Unless they are particularly grumpy individuals, one assumes that Uber drivers would appreciate a little human warmth, if only for a few minutes at a time.
Companies are always telling us how much they value our custom. However, it’s never occurred to me to establish from their staff how satisfied they were with having me as a customer, on the basis of personal interaction. If I’ve never given any thought to a notional star rating from other commercial interactions, why should I suddenly be bothered by an apparently low level of appreciation from Uber drivers?
If I were the most charming, warm and engaging person to ever use an Uber, perhaps my rating would remain to fall short of the perfect score. Maybe that phenomenon is hard-baked into the system.
However, the world could certainly do with more of us being ‘nice’ to each other, even when it’s not required, nor of immediate benefit to us. Perhaps we set the bar too low when are the customer.
Who would have thought that a technology company that has tried to make the hailing of taxis frictionless by removing/minimising human contact could have made me aware of how much effort I was putting into being nice to strangers?
Common sense from an Uber driver (although if he had been my driver for the majority of my rides, my rating would have been much higher).
Our family has taken the Meatless May pledge, in terms of which we are vegetarian from Monday to Thursday. This is admittedly the entry level option offered, in that we have left foods like eggs and cheese on the menu.
To some extent, it’s not a radical change, because we were doing at least one night a week of veg anyway. Also, chicken and fish have been our predominant forms of animal protein for some time, rather than beef or lamb.
The major difference is that the commitment applies for four lunches as well as four dinners. I think it’s important to have this level of discipline in the way the eating plan is applied in order for the campaign to have any effect.
All of us – and I’m including vegetarians and vegans in this – need to be more conscious of the impact that our food choices have on the environment. Whether it’s the out-of-season vegetables that are flown in from halfway around the world, or the quinoa that is not necessarily grown in a sustainable manner, or the dairy cows expelling methane, they all have an impact.
The main thing I’ve learnt is that it takes a heap of extra effort to get sufficient nutrition if you’re on a training programme. I’ve had a few dark hours over the past couple of weeks, as a result of burning energy on the bike, and meals that haven’t done all they needed to.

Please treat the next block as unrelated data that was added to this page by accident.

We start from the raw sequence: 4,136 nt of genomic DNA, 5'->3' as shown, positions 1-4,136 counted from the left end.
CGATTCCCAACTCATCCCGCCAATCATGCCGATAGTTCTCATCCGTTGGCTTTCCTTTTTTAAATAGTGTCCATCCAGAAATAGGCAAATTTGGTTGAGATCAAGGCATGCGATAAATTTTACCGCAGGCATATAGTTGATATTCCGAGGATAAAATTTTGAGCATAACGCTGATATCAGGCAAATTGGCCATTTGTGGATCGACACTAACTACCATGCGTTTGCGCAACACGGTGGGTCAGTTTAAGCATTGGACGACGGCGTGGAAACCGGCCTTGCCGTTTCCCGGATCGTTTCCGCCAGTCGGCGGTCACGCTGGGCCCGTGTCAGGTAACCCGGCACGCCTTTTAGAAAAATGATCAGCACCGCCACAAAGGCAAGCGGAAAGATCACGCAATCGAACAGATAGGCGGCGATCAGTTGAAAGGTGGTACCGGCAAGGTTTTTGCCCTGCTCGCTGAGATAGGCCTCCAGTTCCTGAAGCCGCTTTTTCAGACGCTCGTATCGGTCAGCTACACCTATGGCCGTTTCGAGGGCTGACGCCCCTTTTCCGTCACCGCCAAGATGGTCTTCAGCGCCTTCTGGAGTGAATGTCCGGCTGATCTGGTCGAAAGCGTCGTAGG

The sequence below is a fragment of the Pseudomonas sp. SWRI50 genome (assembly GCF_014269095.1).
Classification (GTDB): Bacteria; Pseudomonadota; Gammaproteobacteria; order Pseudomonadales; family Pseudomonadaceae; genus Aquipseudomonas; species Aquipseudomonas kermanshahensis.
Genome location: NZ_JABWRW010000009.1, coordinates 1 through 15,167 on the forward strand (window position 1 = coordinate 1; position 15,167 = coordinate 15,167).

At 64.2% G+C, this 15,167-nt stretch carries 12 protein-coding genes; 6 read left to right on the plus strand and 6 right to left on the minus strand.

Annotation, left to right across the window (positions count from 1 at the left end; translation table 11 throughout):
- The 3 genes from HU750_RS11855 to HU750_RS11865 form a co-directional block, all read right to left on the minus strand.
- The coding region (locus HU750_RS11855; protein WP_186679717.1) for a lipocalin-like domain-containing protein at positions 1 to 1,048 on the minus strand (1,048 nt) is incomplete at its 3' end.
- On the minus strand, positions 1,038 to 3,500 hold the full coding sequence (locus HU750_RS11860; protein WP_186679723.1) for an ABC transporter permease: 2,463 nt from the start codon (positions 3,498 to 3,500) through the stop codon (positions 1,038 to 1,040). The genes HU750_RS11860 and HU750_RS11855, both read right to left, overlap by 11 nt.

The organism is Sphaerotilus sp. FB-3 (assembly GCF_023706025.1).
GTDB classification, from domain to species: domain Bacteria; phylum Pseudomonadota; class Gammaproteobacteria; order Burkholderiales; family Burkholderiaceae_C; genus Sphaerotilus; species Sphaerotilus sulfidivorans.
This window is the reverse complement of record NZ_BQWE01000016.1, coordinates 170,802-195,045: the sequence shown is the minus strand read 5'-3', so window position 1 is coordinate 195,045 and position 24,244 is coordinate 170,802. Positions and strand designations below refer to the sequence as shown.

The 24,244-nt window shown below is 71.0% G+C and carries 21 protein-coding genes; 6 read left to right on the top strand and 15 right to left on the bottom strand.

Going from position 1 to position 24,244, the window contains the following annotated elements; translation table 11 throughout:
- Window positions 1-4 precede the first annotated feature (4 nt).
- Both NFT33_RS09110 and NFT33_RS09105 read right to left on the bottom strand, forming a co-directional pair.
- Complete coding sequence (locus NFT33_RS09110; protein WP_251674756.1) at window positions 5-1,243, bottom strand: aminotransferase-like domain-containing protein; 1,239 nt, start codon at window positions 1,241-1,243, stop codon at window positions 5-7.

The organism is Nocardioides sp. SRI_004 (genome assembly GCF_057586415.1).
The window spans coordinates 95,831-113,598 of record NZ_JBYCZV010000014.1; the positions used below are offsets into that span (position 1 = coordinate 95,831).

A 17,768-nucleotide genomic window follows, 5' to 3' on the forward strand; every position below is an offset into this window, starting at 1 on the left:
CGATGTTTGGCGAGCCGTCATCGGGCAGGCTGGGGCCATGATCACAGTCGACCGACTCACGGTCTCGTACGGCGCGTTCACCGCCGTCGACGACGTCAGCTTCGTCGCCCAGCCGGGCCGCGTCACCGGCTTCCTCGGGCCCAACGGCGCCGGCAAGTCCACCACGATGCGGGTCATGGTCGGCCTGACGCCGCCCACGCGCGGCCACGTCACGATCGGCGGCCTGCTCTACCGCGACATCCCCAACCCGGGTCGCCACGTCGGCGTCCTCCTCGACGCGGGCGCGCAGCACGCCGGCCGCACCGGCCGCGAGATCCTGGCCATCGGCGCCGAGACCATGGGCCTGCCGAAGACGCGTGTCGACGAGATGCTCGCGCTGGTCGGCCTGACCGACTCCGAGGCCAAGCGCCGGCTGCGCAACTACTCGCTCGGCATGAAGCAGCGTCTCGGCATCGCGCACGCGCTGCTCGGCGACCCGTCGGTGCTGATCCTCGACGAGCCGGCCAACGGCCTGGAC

But, on balance, it’s been a positive experience. We’ve had to be a lot more creative in menus and recipes, plus the little bit of animal protein we get over the weekends has turned into a major treat. For all my love of chickpeas, great roast chicken is something I look forward to!
The other little surprise of the month has been that I suddenly realised I needed to indicate a dietary requirement when RSVP-ing for functions. Identifying as vegetarian felt significant. While it’s not on the scale of an unexpected declaration of sexual preference, expressing a new kind of identity – in the context of my current ‘Life of Re_’ process – was a little bit of a jolt.
As it turned out, the communication that reached the venue was that I needed diabetic dessert. Given that I hardly ever eat dessert anyway, this was quite funny.
The meat eaters had a choice of delicious looking bobotie, or beef stew, or chicken pie (most guests piled their plates with all three). As no particular provision had been made for me, I made do with Caesar salad, Caprese, potato salad, as well roasted green beans and courgettes. After finishing these, I found some homemade hummus on the table.
Fortunately, the venue was Boschendal, where everything had been grown on-site in their organic vegetable garden. The flavours of everything – even the out-of-season tomatoes – were striking. And, the preparation had been handled by a kitchen team headed by Christiaan Campbell. It could only be delicious. In fact, it would have been a shame to divert attention from the fabulous produce by piling the plate with meat.
At the risk of being accused of contriving to find a message relevant to a period of ‘re-‘, I would highlight two aspects:
the experience of ‘identifying as’ something new